The Heavenly sanctuary in the Thessalonians apocalypse (2 Thessalonians 2:1-12), its innertextuality and intertextuality within the Pauline Corpus
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Unpublished Dissertation (PhD Religion)
Call Number: BS 2825.2 .P45 2013 ATDC
Phillip, Mario Nabitney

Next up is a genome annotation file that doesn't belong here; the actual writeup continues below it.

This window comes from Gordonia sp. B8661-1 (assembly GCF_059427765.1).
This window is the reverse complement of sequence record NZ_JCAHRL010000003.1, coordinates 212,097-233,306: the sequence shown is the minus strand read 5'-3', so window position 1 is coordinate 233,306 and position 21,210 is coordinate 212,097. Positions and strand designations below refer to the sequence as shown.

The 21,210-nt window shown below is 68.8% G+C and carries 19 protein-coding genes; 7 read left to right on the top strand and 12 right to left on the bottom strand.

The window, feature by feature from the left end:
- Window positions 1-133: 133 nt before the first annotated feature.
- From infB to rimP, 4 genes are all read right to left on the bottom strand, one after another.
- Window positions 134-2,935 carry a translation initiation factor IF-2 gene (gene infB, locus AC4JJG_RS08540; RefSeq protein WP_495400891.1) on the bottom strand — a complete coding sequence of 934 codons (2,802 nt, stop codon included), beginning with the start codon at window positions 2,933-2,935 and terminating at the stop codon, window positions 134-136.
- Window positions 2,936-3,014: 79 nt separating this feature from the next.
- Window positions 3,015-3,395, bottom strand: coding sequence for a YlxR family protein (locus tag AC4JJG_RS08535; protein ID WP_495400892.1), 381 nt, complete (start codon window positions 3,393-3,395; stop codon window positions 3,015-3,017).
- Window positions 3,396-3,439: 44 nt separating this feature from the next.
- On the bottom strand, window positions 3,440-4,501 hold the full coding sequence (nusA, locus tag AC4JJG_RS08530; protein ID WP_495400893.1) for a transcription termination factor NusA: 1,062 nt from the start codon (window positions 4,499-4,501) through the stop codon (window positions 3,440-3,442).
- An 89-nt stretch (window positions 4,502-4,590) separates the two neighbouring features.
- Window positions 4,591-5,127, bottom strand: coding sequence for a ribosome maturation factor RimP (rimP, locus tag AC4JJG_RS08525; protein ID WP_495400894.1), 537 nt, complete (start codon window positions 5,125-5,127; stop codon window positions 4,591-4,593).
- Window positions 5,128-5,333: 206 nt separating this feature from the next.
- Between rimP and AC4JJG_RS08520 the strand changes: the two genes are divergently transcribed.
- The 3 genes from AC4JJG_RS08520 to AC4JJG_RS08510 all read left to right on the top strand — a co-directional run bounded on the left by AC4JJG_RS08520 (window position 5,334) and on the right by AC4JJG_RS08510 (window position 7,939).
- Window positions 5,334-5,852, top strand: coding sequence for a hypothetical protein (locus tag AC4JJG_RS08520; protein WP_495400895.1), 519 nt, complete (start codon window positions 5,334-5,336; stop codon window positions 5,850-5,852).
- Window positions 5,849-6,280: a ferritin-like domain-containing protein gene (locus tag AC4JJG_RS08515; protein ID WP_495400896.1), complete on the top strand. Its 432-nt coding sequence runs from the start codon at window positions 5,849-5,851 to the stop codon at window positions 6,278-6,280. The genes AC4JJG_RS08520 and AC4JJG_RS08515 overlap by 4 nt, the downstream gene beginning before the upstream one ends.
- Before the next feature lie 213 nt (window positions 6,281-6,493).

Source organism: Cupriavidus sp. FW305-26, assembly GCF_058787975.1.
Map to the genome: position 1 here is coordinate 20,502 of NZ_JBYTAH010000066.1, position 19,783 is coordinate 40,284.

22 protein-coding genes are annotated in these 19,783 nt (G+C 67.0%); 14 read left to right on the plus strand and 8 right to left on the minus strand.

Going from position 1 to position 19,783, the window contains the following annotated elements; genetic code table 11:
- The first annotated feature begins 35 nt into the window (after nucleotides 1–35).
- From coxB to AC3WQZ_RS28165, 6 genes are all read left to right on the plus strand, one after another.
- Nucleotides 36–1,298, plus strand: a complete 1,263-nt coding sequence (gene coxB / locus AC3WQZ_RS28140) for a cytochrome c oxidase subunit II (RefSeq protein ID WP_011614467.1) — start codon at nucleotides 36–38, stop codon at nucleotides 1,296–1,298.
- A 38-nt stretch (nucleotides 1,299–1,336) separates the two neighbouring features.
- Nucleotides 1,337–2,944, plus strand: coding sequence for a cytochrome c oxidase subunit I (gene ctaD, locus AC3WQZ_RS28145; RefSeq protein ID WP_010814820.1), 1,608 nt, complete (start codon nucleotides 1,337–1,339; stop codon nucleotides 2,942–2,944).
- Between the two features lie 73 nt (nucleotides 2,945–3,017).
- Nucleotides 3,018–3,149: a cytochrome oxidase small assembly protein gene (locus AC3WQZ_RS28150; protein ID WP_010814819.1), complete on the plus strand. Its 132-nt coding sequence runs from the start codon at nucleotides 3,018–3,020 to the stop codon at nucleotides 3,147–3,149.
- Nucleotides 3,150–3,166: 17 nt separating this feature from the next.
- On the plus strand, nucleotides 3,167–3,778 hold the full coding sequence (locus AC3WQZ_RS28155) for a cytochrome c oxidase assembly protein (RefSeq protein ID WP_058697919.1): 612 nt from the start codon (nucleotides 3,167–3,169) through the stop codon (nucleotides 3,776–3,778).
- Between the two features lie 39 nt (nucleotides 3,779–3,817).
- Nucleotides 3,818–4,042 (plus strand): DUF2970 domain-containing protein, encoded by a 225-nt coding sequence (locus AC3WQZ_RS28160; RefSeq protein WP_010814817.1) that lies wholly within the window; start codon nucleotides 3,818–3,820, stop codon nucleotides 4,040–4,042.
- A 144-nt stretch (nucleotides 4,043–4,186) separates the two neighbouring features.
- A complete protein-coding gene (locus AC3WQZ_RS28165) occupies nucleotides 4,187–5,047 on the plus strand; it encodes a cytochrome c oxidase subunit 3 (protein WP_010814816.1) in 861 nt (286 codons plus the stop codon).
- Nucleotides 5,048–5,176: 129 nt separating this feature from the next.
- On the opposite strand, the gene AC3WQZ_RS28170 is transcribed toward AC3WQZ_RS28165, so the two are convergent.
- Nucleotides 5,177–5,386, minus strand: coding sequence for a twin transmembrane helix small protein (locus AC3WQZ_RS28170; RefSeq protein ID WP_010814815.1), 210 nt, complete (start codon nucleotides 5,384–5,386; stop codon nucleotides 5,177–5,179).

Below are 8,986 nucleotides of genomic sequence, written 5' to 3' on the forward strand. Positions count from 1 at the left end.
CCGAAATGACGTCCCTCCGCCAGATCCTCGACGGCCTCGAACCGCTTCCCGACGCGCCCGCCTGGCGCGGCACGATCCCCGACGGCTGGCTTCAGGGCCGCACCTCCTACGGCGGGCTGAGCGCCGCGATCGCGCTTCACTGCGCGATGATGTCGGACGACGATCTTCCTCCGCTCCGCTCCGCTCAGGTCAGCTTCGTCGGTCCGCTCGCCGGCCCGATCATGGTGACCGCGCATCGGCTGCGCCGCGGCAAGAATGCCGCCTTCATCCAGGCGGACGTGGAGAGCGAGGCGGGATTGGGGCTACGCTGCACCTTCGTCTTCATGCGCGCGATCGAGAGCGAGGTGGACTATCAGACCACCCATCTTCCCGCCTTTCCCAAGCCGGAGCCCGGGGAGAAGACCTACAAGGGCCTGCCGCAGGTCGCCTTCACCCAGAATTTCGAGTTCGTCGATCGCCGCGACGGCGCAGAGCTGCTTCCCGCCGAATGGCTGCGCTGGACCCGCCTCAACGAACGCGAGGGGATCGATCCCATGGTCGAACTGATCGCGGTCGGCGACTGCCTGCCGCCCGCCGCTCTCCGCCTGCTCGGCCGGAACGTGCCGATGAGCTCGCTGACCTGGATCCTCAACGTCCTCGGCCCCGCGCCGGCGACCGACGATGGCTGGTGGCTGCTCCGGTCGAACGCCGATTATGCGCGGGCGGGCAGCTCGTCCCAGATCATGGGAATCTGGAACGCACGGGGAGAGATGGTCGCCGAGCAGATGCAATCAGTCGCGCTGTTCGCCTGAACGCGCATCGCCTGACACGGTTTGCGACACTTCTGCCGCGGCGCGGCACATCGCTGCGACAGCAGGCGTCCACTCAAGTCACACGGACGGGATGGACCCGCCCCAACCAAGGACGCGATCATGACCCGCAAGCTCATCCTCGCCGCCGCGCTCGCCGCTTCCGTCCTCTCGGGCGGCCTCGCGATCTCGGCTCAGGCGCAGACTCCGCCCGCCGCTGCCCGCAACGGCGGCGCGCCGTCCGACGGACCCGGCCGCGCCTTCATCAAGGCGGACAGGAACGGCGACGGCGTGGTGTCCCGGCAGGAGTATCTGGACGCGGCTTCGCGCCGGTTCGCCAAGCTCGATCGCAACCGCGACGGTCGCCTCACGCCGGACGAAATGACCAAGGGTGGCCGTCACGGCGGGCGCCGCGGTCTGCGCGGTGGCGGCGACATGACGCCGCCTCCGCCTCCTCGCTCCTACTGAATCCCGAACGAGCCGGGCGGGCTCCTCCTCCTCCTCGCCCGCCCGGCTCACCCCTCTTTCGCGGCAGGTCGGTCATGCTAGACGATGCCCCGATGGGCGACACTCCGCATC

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This dissertation sought to demonstrate exegetically and contextually the prevalence of the heavenly sanctuary motif in the epistles of Paul, notwithstanding Hebrews. Using 2 Thess 2:1-12 as the major text under consideration this study proposed that the heavenly sanctuary motif in 2 Thess 2:1-12, and Scripture by extension, exist in a dynamic functional correspondence with its varied dimensions, namely, the earthly, metaphorical, eschatological dimensions, as well as, the sanctuary as a sphere of divine activities, and the center of cosmic conflict. While the sanctuary motif has been shown to be ubiquitous to the context of 2 Thess 2, specific exegetical emphasis was given to the appellations to.n nao.n tou/ qeou/ (2 Thess 2:4), to. kate,con / o` kate,cwn, and evk me,sou ge,nhtai (2 Thess 2:6, 7). It also showed that the usage of nao.j in the Epistles (1 Cor 3:16- 17; 6:18-19; 2 Cor 6:16; 5:1-5, 10; Eph 1:20; 2:6, 19-22) has an innertextual and intertextual relationship to each other within their immediate context and the broader context of Scripture. In Chapter 1 it was shown that while much has been written on the heavenly sanctuary motif in Scripture, the focus has been mostly on the Old Testament, and in the case of the New Testament, Hebrews and Revelation. While there is a dearth of work available on the heavenly sanctuary motif in the Pauline Epistles, those that deal with the sanctuary motifs emphasize the metaphorical aspects of the sanctuary as the dominant thrust. Chapter 2 sought to show the continuity with which the heavenly sanctuary motif was conceived both in the extra-biblical and biblical literature, particularly, the Ancient Near East, Old Testament, Second Temple Literature, and the New Testament. It was revealed that 5 dominant trends of the heavenly sanctuary suffuse these writings, namely, the sanctuary as a heavenly, an earthly, a metaphorical, and an eschatological reality, and also a sphere of divine function, and the center of cosmic conflict. These trends though given varying emphasis, have an overarching awareness of the dynamic correspondence and the intertextual and innertextual relationship of the heavenly sanctuary motif that exist both in the biblical and extra-biblical sources. Chapter 3 demonstrated exegetically the existence of the heavenly sanctuary motif in 2 Thess 2:1-12. It was demonstrated that 2 Thess 2 followed a vertical-horizontal typology where events in one sphere affected the other. The allusion to the temple of God in 2 Thess 2:4 was shown to primarily point to the heavenly prototypical sanctuary. Chapter 4 showed how the sanctuary motif in 2 Thess 2:1-12 shares an intertextual and innertextual relationship with other similar motifs in 1 Cor 3:16-17; 6:18- 19; 2 Cor 6:16; 5:1-5, 10; and Eph 1:20; 2:6, 19-22. It adduced that the heavenly sanctuary existence formed the basis upon which the Epistles promulgated other dimensions of the sanctuary. Thus in referring of the sanctuary in any of its aspects, it presupposed the prototypical heavenly sanctuary upon which the profundity and efficacy of its counterparts depended.
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